(NEWS10) – Monday and Tuesday, temperatures warmed up into the 40s, with enough rainfall to melt most of the snow that made roads hazardous through parts of last week.
On Tuesday, forecasts for the evening and into Wednesday showed things freezing back up again, starting with a predicted nighttime dip into the 20s.
Snow melt brings with it the potential for flooding on city streets and area water bodies alike, but Washington County Highway General Supervisor Jim Hogan said there isn’t much concern this early in the season.
“Currently we’re just patrolling,” said Hogan, who said Mettawee River was one “troubled spot” his department was keeping an eye on.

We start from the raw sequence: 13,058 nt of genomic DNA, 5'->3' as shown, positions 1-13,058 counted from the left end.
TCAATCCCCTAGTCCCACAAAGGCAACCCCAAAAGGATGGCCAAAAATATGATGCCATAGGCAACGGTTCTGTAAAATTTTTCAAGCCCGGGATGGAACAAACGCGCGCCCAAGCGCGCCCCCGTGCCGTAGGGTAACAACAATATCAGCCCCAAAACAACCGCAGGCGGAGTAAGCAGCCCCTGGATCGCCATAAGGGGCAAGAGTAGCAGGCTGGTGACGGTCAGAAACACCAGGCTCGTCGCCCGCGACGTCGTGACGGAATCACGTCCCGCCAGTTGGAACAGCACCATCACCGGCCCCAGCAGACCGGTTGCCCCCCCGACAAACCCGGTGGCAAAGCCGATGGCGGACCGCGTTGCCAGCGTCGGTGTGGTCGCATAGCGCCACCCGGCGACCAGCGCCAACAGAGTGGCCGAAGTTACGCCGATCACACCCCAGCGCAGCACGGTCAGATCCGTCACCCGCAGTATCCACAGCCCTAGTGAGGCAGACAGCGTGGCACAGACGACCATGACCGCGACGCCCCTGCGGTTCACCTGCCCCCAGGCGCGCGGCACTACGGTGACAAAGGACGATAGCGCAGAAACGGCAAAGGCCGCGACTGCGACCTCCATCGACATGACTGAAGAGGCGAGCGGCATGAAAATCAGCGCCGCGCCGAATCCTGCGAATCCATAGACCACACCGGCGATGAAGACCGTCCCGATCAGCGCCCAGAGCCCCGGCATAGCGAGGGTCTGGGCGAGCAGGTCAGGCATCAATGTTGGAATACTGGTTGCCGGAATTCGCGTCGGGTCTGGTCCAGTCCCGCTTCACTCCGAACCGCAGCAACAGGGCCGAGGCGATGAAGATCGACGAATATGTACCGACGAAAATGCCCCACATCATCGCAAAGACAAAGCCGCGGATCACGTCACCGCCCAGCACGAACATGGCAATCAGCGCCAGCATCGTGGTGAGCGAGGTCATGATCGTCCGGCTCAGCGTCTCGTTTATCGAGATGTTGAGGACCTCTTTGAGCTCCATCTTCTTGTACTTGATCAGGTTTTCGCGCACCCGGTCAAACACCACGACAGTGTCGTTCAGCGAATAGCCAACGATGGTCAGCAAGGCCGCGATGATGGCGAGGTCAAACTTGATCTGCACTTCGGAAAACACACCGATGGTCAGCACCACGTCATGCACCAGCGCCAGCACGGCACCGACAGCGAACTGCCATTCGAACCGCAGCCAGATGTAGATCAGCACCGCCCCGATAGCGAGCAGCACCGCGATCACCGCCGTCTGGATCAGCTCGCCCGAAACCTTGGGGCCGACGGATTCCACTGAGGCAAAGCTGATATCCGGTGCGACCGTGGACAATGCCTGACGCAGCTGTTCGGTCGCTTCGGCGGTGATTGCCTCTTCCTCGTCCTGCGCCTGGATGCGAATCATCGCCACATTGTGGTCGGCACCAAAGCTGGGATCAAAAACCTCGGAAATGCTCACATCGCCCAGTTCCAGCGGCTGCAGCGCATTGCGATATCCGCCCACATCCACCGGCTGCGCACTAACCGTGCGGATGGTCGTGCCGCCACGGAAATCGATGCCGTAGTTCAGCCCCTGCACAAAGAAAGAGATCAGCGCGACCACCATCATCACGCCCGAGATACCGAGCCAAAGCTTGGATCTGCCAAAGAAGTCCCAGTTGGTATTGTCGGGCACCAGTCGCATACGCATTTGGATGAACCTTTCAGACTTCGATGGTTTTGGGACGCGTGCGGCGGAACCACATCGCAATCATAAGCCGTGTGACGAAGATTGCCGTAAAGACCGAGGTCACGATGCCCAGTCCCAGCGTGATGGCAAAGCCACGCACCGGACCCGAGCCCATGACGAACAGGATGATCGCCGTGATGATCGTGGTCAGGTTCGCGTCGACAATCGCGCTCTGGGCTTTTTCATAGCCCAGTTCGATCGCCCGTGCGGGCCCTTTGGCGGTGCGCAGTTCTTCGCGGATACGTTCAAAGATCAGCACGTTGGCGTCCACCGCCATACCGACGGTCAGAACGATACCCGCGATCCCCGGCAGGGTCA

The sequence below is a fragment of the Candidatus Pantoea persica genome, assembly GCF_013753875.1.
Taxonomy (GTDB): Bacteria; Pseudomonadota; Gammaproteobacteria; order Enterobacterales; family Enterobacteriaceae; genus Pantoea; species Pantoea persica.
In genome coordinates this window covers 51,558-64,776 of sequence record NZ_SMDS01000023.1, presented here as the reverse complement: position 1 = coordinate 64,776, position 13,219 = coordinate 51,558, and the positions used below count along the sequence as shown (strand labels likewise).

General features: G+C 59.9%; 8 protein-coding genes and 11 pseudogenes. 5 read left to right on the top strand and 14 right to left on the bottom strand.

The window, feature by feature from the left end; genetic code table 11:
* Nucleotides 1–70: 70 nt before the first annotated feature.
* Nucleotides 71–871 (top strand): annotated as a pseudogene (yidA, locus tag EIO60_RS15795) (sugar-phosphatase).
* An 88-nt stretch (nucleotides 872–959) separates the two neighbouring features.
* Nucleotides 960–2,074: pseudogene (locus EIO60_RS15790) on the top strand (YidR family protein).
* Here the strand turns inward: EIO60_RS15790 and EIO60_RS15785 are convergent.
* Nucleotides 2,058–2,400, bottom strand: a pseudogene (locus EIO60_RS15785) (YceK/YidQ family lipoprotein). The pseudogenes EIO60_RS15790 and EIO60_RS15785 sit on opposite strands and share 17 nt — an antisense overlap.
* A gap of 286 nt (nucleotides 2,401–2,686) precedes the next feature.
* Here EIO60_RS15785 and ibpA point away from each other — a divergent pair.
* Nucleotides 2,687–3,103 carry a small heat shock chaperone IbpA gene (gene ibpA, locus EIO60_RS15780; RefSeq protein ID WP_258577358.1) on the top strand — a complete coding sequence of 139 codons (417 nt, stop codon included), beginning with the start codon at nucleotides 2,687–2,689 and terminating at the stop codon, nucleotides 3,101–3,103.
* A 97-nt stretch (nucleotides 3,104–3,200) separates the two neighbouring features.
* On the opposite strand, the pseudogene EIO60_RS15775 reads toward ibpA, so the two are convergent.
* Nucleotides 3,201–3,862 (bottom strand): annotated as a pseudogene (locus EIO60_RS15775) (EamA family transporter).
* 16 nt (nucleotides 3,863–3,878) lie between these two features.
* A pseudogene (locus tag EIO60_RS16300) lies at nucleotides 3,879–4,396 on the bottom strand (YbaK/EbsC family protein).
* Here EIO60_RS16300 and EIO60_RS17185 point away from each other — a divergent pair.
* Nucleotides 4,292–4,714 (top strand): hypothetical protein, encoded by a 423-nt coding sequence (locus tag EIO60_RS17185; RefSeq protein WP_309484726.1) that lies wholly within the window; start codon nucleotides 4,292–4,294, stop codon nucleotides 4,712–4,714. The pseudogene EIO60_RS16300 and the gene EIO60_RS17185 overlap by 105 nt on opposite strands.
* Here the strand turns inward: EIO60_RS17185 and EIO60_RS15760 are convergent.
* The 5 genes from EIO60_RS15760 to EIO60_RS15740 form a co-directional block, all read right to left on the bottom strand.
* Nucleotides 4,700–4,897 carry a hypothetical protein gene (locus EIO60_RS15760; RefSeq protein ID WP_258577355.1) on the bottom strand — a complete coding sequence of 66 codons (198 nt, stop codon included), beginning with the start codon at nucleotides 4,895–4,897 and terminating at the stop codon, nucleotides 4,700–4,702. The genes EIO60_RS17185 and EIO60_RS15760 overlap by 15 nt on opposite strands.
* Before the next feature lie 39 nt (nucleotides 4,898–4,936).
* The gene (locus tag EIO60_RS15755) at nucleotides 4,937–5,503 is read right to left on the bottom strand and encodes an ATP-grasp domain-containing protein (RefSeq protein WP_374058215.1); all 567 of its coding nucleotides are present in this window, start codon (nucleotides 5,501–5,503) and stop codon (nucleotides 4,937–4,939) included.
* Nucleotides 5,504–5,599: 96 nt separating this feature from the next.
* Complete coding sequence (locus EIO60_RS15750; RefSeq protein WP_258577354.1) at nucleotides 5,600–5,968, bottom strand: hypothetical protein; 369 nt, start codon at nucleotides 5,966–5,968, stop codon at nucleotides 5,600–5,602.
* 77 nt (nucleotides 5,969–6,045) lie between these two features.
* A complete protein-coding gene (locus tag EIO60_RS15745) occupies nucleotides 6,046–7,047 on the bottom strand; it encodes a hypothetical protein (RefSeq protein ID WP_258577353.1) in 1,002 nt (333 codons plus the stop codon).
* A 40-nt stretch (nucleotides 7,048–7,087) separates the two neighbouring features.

As for the potential for significant ice on roads in days to come, Hogan said the level of frost in the ground is as important to keep in mind as the amount of snow above ground.
“(Freezing) is usually more of an issue later in the winter when the frost is deeper, up to four feet under the ground,” Hogan said.
Currently there’s only a foot of estimated ground frost. Further into the winter, when it has been colder for longer, will be a different story.
Director of Public Safety Jay Wilson said Rensselaer County said he hadn’t seen any flooding issues as of around 12:30 Tuesday, but that his department was prepared in case things took a turn. He also said the rain’s impact on snow piles has been a real help to his department.
“We see parking lots where they pile (snow) in the corner, which impacts visibility for drivers pulling in,” Wilson said.
Warren and Saratoga County officials could not be reached Tuesday.